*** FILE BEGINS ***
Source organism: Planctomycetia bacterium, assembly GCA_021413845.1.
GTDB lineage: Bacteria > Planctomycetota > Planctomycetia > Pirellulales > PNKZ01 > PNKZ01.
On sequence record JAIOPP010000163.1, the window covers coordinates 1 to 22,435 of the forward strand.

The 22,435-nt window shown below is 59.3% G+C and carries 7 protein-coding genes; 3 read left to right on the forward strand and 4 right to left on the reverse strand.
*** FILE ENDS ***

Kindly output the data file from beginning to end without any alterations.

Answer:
Source organism: Planctomycetia bacterium, assembly GCA_021413845.1.
GTDB lineage: Bacteria > Planctomycetota > Planctomycetia > Pirellulales > PNKZ01 > PNKZ01.
On sequence record JAIOPP010000163.1, the window covers coordinates 1 to 22,435 of the forward strand.

The 22,435-nt window shown below is 59.3% G+C and carries 7 protein-coding genes; 3 read left to right on the forward strand and 4 right to left on the reverse strand.